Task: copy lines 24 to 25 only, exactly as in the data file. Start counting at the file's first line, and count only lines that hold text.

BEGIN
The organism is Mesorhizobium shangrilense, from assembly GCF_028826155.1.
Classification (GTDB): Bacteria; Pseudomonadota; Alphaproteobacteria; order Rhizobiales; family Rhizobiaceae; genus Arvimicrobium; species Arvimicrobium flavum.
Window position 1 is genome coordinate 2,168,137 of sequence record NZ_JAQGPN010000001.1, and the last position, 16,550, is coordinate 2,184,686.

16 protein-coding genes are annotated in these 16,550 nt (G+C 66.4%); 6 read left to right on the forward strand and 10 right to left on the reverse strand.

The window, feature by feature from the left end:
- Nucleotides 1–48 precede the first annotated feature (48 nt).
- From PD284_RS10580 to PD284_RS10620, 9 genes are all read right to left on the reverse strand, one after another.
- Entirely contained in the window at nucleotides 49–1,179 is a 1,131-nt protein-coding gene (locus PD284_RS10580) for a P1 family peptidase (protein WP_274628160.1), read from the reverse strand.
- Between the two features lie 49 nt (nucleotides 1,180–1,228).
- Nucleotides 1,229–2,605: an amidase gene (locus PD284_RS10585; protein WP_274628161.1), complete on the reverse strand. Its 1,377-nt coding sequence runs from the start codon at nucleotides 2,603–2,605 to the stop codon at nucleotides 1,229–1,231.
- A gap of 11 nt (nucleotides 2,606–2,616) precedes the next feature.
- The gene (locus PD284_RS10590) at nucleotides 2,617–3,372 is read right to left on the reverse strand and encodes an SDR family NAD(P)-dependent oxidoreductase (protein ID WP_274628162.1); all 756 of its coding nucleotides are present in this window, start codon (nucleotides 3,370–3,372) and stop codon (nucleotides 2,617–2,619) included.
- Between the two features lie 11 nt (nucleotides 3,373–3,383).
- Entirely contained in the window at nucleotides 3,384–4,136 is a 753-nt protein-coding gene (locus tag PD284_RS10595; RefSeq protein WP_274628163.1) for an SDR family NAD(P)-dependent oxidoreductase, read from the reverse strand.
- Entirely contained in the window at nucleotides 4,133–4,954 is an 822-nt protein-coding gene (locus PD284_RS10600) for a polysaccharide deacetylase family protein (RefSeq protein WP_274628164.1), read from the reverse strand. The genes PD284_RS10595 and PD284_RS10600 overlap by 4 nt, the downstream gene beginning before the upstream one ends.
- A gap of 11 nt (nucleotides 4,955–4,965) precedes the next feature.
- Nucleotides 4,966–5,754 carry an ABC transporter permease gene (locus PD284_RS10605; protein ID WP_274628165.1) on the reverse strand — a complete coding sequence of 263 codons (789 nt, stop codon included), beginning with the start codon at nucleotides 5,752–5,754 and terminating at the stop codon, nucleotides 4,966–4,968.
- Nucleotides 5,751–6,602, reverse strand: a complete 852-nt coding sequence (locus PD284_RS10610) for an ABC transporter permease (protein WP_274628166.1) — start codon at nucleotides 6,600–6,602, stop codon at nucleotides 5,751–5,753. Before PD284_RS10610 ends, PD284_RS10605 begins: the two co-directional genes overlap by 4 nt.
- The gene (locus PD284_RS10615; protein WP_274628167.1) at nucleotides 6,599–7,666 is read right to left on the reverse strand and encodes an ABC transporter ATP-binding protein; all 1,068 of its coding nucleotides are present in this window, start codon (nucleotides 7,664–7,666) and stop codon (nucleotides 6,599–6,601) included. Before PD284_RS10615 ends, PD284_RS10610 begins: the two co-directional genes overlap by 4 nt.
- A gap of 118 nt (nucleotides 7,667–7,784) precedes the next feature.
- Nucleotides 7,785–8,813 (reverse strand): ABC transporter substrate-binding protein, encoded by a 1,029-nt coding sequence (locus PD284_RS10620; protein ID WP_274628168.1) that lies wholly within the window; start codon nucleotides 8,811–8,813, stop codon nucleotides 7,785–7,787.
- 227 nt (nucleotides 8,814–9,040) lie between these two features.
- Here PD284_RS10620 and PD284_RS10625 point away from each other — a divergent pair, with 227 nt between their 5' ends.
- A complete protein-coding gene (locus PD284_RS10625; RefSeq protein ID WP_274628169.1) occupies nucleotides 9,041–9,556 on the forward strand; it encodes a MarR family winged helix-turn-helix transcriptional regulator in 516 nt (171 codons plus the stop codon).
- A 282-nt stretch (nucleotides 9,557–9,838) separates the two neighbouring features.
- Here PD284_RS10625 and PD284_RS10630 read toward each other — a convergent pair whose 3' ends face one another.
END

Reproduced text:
- A complete protein-coding gene (locus PD284_RS10625; RefSeq protein ID WP_274628169.1) occupies nucleotides 9,041–9,556 on the forward strand; it encodes a MarR family winged helix-turn-helix transcriptional regulator in 516 nt (171 codons plus the stop codon).
- A 282-nt stretch (nucleotides 9,557–9,838) separates the two neighbouring features.